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Behavioural Neurology
Volume 2015, Article ID 456850, 10 pages
http://dx.doi.org/10.1155/2015/456850
Research Article

STEADFAST: Psychotherapeutic Intervention Improves Postural Strategy of Somatoform Vertigo and Dizziness

1Department of Neurology, Vestibular Research Unit, Philipps-University, Baldingerstrasse, 35043 Marburg, Germany
2Department of Neurology, University Medical Center, Johannes Gutenberg University, Langenbeckstrasse 1, 55101 Mainz, Germany
3Department of Psychosomatic Medicine and Psychotherapy, University Medical Center, Johannes Gutenberg University, Langenbeckstrasse 1, 55101 Mainz, Germany
4Department of Psychosomatic Medicine, Bürgerhospital, Tunzhofer Strasse 14-16, 70191 Stuttgart, Germany
5Department of Neurology, Ludwig-Maximilians-University, Marchioninistrasse 15, 81377 Munich, Germany
6German Center for Vertigo and Balance Disorders (IFB) (DSGZLMU), Ludwig-Maximilians-University, Marchioninistrasse 15, 81377 Munich, Germany
7Munich Cluster for Systems Neurology (SyNergy), 81377 Munich, Germany

Received 14 July 2015; Revised 23 November 2015; Accepted 25 November 2015

Academic Editor: Matthias Kliegel

Copyright © 2015 Christoph Best et al. This is an open access article distributed under the Creative Commons Attribution License, which permits unrestricted use, distribution, and reproduction in any medium, provided the original work is properly cited.

Abstract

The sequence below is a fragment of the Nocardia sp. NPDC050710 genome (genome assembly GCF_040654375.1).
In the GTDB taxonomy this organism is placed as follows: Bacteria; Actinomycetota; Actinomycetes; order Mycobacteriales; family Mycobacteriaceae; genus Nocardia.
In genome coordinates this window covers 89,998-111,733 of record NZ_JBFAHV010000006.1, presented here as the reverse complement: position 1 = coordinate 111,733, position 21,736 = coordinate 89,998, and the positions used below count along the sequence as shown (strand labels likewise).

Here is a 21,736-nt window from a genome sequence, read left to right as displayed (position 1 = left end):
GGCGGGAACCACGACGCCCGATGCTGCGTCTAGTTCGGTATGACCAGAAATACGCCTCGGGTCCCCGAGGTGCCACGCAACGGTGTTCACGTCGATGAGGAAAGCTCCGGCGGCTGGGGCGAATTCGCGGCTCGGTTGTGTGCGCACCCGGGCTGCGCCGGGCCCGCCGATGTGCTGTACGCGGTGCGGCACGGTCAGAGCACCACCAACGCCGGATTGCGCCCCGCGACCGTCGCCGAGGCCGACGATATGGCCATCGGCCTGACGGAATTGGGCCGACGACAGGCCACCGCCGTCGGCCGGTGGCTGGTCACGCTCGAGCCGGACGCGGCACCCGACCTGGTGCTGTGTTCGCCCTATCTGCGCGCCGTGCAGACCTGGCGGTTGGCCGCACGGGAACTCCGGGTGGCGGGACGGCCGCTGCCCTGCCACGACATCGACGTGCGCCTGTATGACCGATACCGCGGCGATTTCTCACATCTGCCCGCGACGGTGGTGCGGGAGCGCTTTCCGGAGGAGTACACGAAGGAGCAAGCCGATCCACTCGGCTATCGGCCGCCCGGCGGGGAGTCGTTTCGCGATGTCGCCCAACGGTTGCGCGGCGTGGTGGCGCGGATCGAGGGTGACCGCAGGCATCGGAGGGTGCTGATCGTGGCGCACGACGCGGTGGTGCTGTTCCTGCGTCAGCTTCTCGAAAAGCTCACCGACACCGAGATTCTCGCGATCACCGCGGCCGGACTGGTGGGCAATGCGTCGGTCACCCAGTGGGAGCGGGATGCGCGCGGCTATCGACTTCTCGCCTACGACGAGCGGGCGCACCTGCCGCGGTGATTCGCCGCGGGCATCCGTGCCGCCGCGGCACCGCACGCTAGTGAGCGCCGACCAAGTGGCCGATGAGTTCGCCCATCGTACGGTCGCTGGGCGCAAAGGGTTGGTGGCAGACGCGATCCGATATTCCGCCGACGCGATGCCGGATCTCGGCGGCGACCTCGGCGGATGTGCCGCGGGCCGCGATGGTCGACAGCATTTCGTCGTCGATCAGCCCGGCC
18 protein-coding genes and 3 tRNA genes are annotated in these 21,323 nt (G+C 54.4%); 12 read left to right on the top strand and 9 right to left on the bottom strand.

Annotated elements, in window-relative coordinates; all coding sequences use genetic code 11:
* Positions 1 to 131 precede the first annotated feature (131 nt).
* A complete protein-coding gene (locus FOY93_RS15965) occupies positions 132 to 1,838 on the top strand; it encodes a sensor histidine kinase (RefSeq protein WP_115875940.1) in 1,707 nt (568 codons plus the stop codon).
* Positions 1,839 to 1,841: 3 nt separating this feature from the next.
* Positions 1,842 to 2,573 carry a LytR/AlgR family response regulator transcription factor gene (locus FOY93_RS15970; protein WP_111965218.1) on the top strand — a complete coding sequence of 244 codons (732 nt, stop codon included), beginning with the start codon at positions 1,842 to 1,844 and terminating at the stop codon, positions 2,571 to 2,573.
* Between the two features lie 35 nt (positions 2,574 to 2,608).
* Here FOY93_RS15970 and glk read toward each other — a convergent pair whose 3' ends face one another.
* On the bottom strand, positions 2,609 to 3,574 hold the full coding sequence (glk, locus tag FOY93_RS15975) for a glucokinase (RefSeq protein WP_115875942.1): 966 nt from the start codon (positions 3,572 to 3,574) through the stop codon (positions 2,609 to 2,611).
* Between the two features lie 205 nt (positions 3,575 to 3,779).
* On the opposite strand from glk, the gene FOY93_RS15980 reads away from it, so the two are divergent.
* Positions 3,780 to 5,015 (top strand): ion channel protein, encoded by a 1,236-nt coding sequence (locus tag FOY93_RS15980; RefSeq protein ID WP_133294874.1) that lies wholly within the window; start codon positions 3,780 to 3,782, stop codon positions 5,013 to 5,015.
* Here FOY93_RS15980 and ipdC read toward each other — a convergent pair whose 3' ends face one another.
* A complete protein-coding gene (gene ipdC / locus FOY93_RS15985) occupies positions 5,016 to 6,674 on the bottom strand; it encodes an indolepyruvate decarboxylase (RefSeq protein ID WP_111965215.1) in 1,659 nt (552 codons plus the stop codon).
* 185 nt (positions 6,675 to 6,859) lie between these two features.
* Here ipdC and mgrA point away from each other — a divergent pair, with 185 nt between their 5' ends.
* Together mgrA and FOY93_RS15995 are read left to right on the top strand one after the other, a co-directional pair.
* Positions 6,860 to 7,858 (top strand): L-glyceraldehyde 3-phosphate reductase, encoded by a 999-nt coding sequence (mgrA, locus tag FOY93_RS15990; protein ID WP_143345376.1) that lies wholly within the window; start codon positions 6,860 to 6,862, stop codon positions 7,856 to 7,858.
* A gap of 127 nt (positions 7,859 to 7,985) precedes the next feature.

Patients with somatoform vertigo and dizziness (SVD) disorders often report instability of stance or gait and fear of falling. Posturographic measurements indeed indicated a pathological postural strategy. Our goal was to evaluate the effectiveness of a psychotherapeutic and psychoeducational short-term intervention (PTI) using static posturography and psychometric examination. Seventeen SVD patients took part in the study. The effects of PTI on SVD were evaluated with quantitative static posturography. As primary endpoint a quotient characterizing the relation between horizontal and vertical sway was calculated (), reflecting the individual postural strategy. Results of static posturography were compared to those of age- and gender-matched healthy volunteers (); baseline measurements were compared to results after PTI. The secondary endpoint was the participation-limiting consequences of SVD as measured by the Vertigo Handicap Questionnaire (VHQ). Compared to the healthy volunteers, the patients with SVD showed a postural strategy characterized by stiffening-up that resulted in a significantly reduced body sway quotient before PTI (patients: versus controls: ; ). After PTI the postural behavior normalized, and psychological distress was reduced. PTI therefore appears to modify pathological balance behaviour. The postural strategy of patients with SVD possibly results from anxious anticipatory cocontraction of the antigravity muscles.